Teaching today is drastically different to when I qualified in 2001.

Both students and teaching staff work under more pressure – and enjoy learning less – than ever before.

I explain more in the video below.

Do you share my concerns? .. 


If this hit the spot - please pass it on ..


  1. I qualified in 2002 and this is no longer the profession I signed up to. I agree totally with all of your comments. I have 3 children and the changes to the profession over the last 10 years means I have no work life balance. My children never see me. As a HoD and member of SLT I’ve been working 60 to 70 hrs a week and still being told that this is not enough. My physical and mental health has suffered as a result. I’ve been consistently rated as an outstanding teacher but I will have to leave this profession if things do not change soon. I know many fantastic teachers who feel the same. I have currently resigned from my current post and going back to being a teacher without any extra responsibility in a different school to see if this reignited my passion for the job I used to love. Fingers crossed.

    • You are correct that the profession has changed .. and while the same could be said of many jobs in that time, the workload and unrealistic expectations are extreme in teaching.

      In addition, every teacher I know is suffering and says the job they currently do is unsustainable – this includes some wonderfully talented people, without whom the profession would be significantly poorer. This is happening because teachers are no longer respected or listened to.

      I hope that returning back to a simply teaching role will re-ignite your passion for the job. It sounds like you are exactly the kind of committed talent the children would miss significantly if you felt forced to leave.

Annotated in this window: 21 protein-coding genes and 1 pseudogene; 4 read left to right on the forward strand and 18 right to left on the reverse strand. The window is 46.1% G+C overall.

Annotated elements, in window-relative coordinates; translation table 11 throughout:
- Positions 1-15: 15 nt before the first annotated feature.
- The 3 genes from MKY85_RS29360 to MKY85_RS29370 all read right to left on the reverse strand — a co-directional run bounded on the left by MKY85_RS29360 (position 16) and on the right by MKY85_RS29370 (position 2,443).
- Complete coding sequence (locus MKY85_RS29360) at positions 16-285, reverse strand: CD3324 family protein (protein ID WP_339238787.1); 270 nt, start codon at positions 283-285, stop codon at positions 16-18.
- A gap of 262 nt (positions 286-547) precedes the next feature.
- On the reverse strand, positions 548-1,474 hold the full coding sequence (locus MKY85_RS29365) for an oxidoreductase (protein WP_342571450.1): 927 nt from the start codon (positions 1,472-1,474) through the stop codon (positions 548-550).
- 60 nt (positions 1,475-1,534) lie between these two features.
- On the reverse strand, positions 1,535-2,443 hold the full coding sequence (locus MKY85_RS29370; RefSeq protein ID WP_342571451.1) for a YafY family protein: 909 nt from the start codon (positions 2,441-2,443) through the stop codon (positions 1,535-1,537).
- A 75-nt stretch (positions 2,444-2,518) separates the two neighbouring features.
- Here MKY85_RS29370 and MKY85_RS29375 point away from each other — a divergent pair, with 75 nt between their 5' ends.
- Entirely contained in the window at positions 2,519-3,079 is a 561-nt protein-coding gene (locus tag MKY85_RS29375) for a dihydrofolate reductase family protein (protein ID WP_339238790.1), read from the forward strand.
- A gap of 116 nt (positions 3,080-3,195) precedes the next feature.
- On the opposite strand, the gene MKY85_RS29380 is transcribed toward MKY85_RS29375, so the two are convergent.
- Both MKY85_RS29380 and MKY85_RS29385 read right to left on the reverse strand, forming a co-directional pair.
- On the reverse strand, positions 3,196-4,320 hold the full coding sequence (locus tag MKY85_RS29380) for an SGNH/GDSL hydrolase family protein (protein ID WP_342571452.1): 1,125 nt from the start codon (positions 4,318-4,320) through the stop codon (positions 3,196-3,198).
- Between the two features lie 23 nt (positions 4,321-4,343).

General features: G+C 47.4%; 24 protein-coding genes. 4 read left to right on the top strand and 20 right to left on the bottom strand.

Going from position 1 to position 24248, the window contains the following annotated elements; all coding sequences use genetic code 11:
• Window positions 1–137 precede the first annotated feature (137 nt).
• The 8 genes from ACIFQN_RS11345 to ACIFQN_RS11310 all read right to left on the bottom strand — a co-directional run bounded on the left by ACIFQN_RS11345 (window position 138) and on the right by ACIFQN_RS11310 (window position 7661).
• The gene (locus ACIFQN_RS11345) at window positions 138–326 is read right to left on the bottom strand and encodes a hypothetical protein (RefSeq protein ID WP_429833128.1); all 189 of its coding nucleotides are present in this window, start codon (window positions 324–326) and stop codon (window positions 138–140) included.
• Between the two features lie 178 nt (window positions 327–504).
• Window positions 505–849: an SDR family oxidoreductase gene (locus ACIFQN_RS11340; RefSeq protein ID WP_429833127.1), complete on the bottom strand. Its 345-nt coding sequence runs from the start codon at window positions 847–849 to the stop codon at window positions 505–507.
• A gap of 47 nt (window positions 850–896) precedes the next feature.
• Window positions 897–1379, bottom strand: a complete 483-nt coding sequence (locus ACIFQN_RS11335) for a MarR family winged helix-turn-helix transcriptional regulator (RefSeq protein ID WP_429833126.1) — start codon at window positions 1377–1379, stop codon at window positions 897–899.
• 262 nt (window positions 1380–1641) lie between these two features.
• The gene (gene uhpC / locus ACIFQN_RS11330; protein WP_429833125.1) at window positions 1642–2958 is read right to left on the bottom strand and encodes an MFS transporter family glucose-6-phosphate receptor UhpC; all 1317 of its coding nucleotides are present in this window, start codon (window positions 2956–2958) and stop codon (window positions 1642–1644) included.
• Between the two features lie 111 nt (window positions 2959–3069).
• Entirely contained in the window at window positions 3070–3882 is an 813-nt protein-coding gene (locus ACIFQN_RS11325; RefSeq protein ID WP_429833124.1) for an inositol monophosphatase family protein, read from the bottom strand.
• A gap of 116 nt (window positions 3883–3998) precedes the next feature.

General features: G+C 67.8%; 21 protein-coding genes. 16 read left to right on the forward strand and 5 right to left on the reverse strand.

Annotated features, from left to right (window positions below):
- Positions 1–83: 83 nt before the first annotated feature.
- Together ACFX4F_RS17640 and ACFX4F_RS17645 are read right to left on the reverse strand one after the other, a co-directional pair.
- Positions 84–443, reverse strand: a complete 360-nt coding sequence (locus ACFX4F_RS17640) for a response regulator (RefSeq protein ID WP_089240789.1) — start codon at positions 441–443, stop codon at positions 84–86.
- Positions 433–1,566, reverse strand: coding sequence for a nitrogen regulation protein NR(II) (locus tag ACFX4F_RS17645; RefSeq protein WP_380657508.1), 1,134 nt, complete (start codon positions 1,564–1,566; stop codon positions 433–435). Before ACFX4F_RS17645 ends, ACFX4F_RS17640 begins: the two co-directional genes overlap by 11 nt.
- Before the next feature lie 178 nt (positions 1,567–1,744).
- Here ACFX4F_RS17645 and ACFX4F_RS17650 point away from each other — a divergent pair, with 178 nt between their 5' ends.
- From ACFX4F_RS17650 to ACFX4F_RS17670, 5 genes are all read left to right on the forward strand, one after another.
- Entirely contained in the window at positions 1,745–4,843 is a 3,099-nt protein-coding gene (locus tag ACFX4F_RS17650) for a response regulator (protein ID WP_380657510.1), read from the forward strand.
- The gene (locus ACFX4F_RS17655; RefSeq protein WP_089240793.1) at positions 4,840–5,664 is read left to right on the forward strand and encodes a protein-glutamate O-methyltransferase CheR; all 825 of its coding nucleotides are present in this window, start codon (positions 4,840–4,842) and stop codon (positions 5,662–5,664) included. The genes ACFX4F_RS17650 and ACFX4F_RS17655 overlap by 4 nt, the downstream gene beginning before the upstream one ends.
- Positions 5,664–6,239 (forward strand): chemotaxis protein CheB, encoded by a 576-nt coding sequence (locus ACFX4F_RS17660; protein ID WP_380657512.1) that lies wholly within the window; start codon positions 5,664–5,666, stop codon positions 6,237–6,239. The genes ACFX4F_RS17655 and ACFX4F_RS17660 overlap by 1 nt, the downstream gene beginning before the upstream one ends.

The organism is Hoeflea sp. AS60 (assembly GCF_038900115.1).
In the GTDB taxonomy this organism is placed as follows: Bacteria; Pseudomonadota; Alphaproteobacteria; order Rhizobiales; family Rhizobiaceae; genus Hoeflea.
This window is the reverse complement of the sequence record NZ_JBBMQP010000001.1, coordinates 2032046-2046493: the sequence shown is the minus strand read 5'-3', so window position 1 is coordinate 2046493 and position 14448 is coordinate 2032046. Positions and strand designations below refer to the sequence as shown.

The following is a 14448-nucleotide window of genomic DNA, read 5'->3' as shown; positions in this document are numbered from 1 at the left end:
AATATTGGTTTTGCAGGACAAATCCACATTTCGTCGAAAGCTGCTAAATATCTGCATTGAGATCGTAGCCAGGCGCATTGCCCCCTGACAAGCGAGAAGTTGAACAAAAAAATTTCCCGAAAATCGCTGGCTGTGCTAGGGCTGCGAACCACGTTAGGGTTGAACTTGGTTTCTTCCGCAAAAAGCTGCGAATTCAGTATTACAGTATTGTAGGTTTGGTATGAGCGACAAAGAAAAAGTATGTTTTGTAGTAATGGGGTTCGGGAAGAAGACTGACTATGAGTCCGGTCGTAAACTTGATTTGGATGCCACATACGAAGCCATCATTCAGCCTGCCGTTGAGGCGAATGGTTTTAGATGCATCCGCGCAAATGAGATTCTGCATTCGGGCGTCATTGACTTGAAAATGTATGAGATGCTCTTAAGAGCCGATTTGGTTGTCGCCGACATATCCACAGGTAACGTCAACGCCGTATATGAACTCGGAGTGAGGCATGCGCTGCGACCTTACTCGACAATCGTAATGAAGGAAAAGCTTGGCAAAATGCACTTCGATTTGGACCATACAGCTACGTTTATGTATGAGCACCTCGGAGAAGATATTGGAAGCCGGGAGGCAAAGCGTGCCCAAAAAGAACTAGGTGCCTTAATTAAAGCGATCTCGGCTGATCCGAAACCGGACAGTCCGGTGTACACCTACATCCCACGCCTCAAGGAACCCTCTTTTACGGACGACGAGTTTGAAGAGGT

2. I too am leaving the profession in just 4 weeks.
    Putting my wife and children first, they want their husband / father back after I have been working full time again in teaching for the last 18 months. There is simply no work life balance. I want a life on the weekends and during the holidays! Not exhaustion!
    Each two week break consists of one week being exhausted and recovering (and a payback for all the extra hours I worked during the term) before I then spend a week writing engaging lessons for the term ahead.
    Supposedly, I have magic in the classroom…. I am given some of the tougher classes because I have the classes under control, they are engaged and producing work. (Interestingly, there are no tests done in the classes – but don’t tell anyone!) More importantly, it saves a considerable amount of work for those up the chain, as the trouble makers are not sitting outside their offices!
    I worked in business for 15 years before I made the journey into teaching. I loved both occupations. However, I want a job where the work ends as I leave the door. Not a career where I wake in the middle of the night thinking what can I do to engage this student, is there something more happening in the life of that student at home or I need to complete this curriculum document.